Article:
Those with criminal records may face a significant amount of difficulty exercising civic duties. These may include the right to serve on a federal jury, the right to hold federal or state office or employment, or even the right to vote.1 The right of a United States citizen to vote in elections is protected by the United States Constitution, which prohibits voter disenfranchisement for reasons such as age, gender, and race.2 However, the Fourteenth Amendment to the Constitution preserves for the states the full power to restrict an individual’s right to vote due to a criminal conviction.3
There is great variety in how states approach restricting voting rights based on criminal history. However, nearly every state restricts a person’s right to vote due to conviction for a felony crime.4 Thirty-eight states, along with the District of Columbia, temporarily suspend the right to vote for those convicted of a felony crime during the period of their incarceration.5 Generally, the voting rights of these individuals are automatically restored when their sentence is completed.6 In other states, the legislatures have chosen to require waiting periods or an application before a person’s voting rights may be restored.7 Only three states, Florida, Virginia, and Iowa, permanently revoke a person’s right to vote based on a felony conviction.8 Of those states, Virginia and Florida recently acted to extend the opportunity for clemency to those with a felony conviction who meet certain criteria.9
In states that allow restoration of voting rights, the process by which a person has their voting rights restored can be complex. The procedure of registering to vote after disenfranchisement generally includes lengthy paperwork to be correctly filed through state agencies, sometimes including unintended waiting periods even for automatic restoration as a result of insufficient resources in state agencies.10
In the past two decades, several states have taken legislative action to address the voting rights of those who carry a felony record. These reforms include streamlining and simplifying processes to regain the right to vote after certain standards have been met, as well as addressing the voting rights of those on probation.11
Restoration of voting rights is just one of the many collateral consequences preventing the 65 million Americans with a criminal record from achieving closure. Even after “paying their debt to society,” these men and women continue to face the “second prison,” systematic and often life-long barriers to second chance opportunities. After someone has completed their traditional sentence, Prison Fellowship believes only restrictions to personal liberty that have a demonstrated and substantial link to protecting public safety should be permissible. Even in these limited cases, the restrictions should be anticipated at the time of sentencing as part of the defendant’s proportional punishment and notification of all such consequences should be given to the defendant during the trial process.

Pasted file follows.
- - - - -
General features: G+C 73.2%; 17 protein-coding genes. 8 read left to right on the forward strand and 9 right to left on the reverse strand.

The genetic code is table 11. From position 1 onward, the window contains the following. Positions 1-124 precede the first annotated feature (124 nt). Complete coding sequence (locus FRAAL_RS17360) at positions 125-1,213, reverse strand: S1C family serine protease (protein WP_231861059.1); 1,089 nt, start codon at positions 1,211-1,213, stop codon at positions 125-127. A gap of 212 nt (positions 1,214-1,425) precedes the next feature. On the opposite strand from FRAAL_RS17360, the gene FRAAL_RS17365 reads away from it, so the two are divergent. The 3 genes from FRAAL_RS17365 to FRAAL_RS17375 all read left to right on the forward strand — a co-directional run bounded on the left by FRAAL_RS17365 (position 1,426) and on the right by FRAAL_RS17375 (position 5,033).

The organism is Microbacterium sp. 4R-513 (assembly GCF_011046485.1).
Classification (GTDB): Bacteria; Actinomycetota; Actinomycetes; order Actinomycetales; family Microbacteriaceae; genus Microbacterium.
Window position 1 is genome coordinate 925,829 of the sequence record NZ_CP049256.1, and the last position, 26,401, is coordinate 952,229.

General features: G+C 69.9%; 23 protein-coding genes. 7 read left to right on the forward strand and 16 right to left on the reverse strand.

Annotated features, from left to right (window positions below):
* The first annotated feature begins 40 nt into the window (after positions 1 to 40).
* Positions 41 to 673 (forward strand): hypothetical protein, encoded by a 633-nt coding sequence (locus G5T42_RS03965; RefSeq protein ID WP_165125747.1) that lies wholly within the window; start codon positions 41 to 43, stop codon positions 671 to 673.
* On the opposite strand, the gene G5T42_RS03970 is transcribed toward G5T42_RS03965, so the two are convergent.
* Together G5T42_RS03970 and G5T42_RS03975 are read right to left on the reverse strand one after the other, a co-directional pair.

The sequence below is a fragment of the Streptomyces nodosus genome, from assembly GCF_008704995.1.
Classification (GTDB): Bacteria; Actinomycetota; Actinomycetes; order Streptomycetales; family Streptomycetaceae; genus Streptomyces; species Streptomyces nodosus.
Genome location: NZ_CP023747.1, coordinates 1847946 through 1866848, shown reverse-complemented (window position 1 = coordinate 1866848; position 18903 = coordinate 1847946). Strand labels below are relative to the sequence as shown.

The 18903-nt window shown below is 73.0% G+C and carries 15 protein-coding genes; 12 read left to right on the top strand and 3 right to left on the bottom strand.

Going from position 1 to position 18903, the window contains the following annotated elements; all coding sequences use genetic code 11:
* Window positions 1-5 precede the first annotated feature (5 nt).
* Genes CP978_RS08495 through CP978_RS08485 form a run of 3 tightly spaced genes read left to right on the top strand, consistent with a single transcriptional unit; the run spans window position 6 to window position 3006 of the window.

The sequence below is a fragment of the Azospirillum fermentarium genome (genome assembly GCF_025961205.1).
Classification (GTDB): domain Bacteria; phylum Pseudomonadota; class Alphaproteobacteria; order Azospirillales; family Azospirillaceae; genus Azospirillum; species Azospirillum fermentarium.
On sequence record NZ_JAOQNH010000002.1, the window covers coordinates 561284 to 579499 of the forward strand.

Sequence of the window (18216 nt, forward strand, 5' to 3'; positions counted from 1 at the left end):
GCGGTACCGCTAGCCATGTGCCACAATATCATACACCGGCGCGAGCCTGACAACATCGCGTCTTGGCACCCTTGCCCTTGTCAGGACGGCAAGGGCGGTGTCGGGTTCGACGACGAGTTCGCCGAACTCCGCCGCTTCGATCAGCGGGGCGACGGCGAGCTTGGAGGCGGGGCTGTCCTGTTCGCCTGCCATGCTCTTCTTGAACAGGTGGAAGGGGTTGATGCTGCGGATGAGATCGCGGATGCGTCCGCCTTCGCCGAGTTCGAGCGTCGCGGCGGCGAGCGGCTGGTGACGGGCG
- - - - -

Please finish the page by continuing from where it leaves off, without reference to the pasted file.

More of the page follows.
Preventing people with criminal history from restoring their voting rights after being released from prison does not fall within this public safety exception. As our founder the late Chuck Colson put it in 2012, “[O]nce they demonstrate responsible behavior, what possible justification is there, beyond scoring political points during an election, for stripping them of their civil rights for the rest of their lives?” Arbitrary perpetual punishment, including the denial of voting rights to people who have paid their debt, has undermined the American value of self-sufficiency and imposed second class citizenship on millions of our family members, church members, and neighbors.
We ought to celebrate redemption and allow people to give back to their communities at their highest potential. That’s why Prison Fellowship launched our Second Prison Project campaign to raise awareness about the barriers people face after leaving prison, including the loss of voting rights, and to fight the culture stigma that comes with a criminal record. Prison Fellowship has testified and supported advocacy campaigns in several states that have embraced voting restoration reforms in the past decade and applauds this growing trend.
1 DEP’T OF JUSTICE, Federal Sentencing Collateral Consequences Upon Conviction, 3 (Nov. 2000).
2 U.S. Const. art. I, ' 2, cl. 1; art. I, ' 4; art. II, ' 1, cl. 2; amend. XVII.
3 U.S. Const. amend. XIV, ' 2. See generally Richardson v. Ramirez, 418 U.S. 24 (1974).
4 Felon Voting Rights, NCSL.org, http://www.ncsl.org/research/elections-and-campaigns/felon-voting-rights.aspx (last visited March 24, 2016).
9 Sec. of the Commonwealth, Restoration of Rights, Virginia.Gov (last visited Mar. 29, 2016), https://commonwealth.virginia.gov/judicial-system/restoration-of-rights/; Florida Commission on Offender Review, Clemency, https://www.fcor.state.fl.us/clemencyOverview.shtml (last visited March 29, 2016).